Allan Goldstein honored for commitment to education and disability advocacy
“Disability is not a tragedy. It’s just a different way of living,” Senior Lecturer Allan Goldstein told his students during a recent session of his Disabilities Studies course. Since beginning the course five years ago at NYU Tandon, Goldstein’s classroom has provided a space for relationships and partnerships to grow between engineering students and consultants from United Cerebral Palsy of NYC (UCP of NYC) and HeartShare Human Services, an organization that provides programs and services for adults and children with intellectual disabilities.
Goldstein’s focus on building connections between people in and outside the classroom, and fostering the next generation of engineering-minded disability advocates, has earned him multiple accolades, including being featured in Bing Wang’s award-winning documentary “The Ability Exchange,” which followed the relationships and experiences that unfolded between students and consultants during his pioneering disabilities course. In addition, Goldstein received one of NYU’s most prestigious honors on February 7 — the Martin Luther King, Jr. Faculty Award. Presented by NYU Provost Katherine Fleming and the NYU Division of Student Affairs, the award recognizes NYU professors who exemplify King’s teachings and commitment to social justice, and who, as Provost Fleming said at the awards ceremony, “push the envelope and encourage us to think in new ways and … to venture outside the walls of the university and align our scholarship and teaching with our actions.” Goldstein is the first professor from NYU Tandon to receive the Martin Luther King, Jr. Faculty Award.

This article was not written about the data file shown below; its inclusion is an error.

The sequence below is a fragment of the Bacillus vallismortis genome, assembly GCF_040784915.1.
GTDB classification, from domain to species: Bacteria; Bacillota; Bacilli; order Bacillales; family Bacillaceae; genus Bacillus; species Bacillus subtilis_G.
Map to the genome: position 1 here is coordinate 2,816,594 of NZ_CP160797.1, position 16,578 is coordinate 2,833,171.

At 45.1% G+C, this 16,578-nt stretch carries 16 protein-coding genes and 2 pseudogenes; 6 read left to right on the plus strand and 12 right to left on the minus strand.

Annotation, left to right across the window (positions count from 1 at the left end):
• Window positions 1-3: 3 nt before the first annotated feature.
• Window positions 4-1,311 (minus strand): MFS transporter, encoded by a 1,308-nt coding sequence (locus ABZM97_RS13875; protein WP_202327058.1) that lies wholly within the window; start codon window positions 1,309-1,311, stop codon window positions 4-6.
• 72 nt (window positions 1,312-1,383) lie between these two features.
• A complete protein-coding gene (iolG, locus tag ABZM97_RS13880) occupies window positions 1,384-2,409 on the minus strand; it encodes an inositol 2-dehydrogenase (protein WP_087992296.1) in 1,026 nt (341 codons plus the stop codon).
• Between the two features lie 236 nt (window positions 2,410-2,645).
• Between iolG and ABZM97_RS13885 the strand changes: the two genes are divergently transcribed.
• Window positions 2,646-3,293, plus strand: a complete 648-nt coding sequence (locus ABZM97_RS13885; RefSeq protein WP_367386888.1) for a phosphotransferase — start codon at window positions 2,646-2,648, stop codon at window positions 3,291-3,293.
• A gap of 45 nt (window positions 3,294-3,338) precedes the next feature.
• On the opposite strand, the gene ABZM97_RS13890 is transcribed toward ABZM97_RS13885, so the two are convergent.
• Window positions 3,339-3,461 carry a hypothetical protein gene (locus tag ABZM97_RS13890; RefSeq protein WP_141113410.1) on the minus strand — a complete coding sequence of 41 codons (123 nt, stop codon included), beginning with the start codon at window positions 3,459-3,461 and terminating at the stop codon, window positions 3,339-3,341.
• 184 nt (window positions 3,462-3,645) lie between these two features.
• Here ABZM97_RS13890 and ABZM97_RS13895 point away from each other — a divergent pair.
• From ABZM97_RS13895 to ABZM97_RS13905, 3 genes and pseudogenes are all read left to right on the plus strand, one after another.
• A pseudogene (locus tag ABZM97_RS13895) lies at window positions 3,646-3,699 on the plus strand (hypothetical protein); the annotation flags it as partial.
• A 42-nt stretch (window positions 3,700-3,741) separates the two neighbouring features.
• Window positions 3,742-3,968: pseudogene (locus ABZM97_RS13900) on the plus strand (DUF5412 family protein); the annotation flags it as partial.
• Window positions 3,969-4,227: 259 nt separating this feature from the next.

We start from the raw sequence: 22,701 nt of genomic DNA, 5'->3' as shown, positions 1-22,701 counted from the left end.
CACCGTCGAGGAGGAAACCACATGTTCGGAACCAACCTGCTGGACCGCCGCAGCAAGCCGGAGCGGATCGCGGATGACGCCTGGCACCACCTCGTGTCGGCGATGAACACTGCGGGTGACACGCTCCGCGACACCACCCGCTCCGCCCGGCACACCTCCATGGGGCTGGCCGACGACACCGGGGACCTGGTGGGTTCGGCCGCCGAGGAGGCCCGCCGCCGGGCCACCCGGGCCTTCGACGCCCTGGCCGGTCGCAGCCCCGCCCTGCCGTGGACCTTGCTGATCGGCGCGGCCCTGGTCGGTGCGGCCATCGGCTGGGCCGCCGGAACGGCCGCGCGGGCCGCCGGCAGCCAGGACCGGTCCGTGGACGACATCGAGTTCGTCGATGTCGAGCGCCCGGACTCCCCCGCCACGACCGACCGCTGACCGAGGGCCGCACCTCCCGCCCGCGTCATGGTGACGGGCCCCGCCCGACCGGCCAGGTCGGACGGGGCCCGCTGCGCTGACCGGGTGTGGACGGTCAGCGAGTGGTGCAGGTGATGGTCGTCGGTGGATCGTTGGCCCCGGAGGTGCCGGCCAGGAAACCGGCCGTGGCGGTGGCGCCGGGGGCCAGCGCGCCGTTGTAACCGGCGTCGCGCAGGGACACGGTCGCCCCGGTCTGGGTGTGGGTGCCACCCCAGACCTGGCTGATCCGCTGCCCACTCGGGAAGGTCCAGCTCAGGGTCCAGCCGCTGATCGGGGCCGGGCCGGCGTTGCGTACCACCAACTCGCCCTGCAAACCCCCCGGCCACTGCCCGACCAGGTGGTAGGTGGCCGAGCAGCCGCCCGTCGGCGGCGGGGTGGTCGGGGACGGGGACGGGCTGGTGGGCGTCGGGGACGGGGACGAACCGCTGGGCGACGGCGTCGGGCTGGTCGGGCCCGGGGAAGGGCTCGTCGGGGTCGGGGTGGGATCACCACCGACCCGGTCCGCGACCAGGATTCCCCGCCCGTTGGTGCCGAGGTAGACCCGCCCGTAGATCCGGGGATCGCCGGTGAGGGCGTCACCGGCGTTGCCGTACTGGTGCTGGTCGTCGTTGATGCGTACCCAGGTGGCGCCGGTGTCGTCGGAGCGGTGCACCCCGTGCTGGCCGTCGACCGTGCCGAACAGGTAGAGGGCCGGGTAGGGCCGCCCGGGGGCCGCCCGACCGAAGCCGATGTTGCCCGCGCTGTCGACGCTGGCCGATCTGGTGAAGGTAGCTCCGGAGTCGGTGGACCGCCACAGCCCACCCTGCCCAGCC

One of Goldstein’s former students Eve Fishinevich ’17 nominated him for the Faculty Award, and a committee of past recipients and student leaders selected Goldstein, along with four other professors, to be this year’s recipients. Fishinevich expressed how she and other students were inspired “by his own example to be advocates for change and inclusion towards those whom we may not understand, or to those who are different.” For Goldstein, the award signifies to him that the work he, members of UCP and HeartShare, and his students are doing is valuable. “We are demanding social justice,” he said. “We’re all equal and we all want to have opportunity.”
Students in one section of the Disabilities Studies course work with guest consultants from UCP of NYC, while the other section pairs students with consultants from HeartShare. Each semester, students create digital and video narratives with the consultants, providing them with a platform to share their voice, their story, and their ideas. Goldstein also teaches about disability history and the practical applications of engineering to industries like assistive technology.